- After the individual was offered the job, but before the actual employment, so long as other candidates or applicants in the same job category gets asked similar questions.
- When the employer is engaging in affirmative action for persons with disabilities; in which case, the individual has a choice whether to respond to the question.
- When the employee on the job poses a safety risk because of his or her condition or when there is an objective basis that the employee may be unable to do the job.
What Is a Reasonable Accommodation?
If a person’s mental health condition could affect his job performance, he or she has the right to reasonable accommodations at work. The reasonable accommodations include adjustments in work that helps the employee to perform his or her job and remain employed in the company.
Reasonable accommodations may include:
- Altered break and work schedules that will allow the employee to work around therapy appointments
- Quiet work environment
- Adjustments in supervisory methods
- Specific shift assignments
- Permission to work from home
The employee with a mental condition should not be harassed based on his or her disability. If such an incident occurs, the employee should immediately report any harassment to his or her employer to address the problem. The employee may also file charges before the EEOC within 180 days of the alleged violation. The EEOC will then conduct an investigation.
When Can an Employee Ask for a Reasonable Accommodation?
Under the law, if an employee suffers from a mental health disorder, which, when left untreated, will “substantially limit” his ability to perform his or her job due to lack of concentration, lack of sleep and/or limitation to interact and communicate with others, he or she can get a reasonable accommodation from the employer.
A condition that is “substantially limiting” is defined as that which makes activities more difficult, uncomfortable and time-consuming for an employee with a mental health condition. The mental health condition need not be permanent or severe before an employer accommodates a worker’s request for an adjusted work arrangement.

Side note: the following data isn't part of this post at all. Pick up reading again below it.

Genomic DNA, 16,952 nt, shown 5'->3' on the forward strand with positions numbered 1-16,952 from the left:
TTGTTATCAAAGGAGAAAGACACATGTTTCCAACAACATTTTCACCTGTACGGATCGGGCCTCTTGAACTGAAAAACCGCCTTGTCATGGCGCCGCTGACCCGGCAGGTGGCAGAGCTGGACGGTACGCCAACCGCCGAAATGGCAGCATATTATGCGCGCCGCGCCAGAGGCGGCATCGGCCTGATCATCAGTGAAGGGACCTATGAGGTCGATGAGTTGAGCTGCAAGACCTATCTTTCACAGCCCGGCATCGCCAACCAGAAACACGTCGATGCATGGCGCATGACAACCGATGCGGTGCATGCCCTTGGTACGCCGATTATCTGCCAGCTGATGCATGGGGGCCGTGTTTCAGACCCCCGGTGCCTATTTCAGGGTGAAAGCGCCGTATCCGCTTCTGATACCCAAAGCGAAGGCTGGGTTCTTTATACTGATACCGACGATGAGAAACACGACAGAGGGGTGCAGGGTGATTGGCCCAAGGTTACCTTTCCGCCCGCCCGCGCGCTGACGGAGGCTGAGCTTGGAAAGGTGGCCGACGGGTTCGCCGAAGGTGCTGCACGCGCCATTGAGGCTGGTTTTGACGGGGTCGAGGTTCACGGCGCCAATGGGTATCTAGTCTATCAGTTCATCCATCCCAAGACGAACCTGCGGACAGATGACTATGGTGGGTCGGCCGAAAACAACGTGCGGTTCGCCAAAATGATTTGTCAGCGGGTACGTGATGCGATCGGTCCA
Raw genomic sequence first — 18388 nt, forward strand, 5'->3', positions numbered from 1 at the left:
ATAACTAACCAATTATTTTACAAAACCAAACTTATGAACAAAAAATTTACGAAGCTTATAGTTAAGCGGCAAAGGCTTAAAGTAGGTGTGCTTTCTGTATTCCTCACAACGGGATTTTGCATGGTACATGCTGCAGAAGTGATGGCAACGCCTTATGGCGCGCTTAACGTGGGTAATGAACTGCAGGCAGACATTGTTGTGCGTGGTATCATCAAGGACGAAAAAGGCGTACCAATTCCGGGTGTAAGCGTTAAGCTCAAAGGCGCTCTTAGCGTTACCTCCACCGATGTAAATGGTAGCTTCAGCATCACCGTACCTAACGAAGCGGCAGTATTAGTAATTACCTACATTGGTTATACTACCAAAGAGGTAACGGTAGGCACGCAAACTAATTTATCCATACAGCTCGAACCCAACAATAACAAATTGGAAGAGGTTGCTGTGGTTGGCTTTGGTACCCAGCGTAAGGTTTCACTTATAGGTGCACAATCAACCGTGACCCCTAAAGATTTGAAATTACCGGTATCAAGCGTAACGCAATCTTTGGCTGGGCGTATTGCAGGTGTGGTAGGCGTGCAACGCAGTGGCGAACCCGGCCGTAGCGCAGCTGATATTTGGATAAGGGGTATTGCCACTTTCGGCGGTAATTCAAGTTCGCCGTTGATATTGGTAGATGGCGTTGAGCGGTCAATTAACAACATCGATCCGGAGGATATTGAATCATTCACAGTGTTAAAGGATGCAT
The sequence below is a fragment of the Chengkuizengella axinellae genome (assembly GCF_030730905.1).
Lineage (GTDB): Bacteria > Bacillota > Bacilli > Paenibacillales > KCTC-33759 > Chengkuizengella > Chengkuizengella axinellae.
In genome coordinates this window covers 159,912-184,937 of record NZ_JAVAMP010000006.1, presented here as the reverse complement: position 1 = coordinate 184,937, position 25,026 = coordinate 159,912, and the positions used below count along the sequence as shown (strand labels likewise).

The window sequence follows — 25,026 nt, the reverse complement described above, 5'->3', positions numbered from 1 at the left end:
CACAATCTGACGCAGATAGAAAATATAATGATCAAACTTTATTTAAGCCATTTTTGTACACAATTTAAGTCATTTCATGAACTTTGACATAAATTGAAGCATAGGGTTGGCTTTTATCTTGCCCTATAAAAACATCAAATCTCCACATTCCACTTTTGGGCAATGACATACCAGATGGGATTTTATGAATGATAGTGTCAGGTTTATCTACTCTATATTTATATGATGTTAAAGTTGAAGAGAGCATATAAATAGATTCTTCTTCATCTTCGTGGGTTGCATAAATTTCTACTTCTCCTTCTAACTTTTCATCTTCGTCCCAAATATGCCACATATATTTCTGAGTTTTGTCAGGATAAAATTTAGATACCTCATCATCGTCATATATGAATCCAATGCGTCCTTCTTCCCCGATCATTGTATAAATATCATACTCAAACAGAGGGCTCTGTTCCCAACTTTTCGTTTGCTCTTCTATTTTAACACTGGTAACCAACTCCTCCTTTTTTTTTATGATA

As long as the symptoms limit the employee, the request for reasonable accommodation is justified, and the employer can make arrangements to support the employee with a mental health condition.
How Can an Employee Get a Reasonable Accommodation?
An employee may tell the hiring manager or the supervisor that he or she needs a change at work because of a medical condition. After a request is made in writing, the employer may request the worker to submit a letter from the health care provider which documents the mental health condition and that the request for reasonable accommodation is justified.
If the worker wishes to keep the specific diagnosis private, the documentation may use general descriptions such as “anxiety disorder.” The employer may contact the health care provider if the requested accommodation of the employee would be helpful for the person’s condition or not.
The Benefits of Creating a Mentally Healthy Workplace
In 2014, PwC, a network of firms that helps businesses in Australia, published a study which highlights the benefits of promoting a mentally healthy workplace. It found out that for a dollar spent on a successful action promoting mental health, the company gains $2.30. A mentally healthy workplace has reduced rates of worker absenteeism, lower compensation claims, and higher productivity performance.
How Can Companies Create a Healthier Workplace?
A healthier workplace contributes to the workers’ increased productivity, and in turn, it boosts the company’s performance. The World Economic Forum said companies could use a three-pronged approach to achieve a healthier and safer workplace. These include:
- Protecting the employees’ mental health by reducing work-related risk factors;
- Promoting mental health through the development of positive work aspects and strengths of employees;
- Address the mental health problems of employees.
To protect the employees’ mental health, companies should implement and enforce policies and practices related to health and safety. The heads of organizations should have put in place interventions that could quickly identify distress, abuse of substances, and mental health conditions among employees and provide them with resources for proper management. All workers should also be informed that support is available to them.
Healthy organizations also encourage the active involvement of employees in decision-making and allow them to freely participate in the company’s healthy work-life balance programs and policies. Companies should also provide plans for the employees’ career development and recognize their contributions.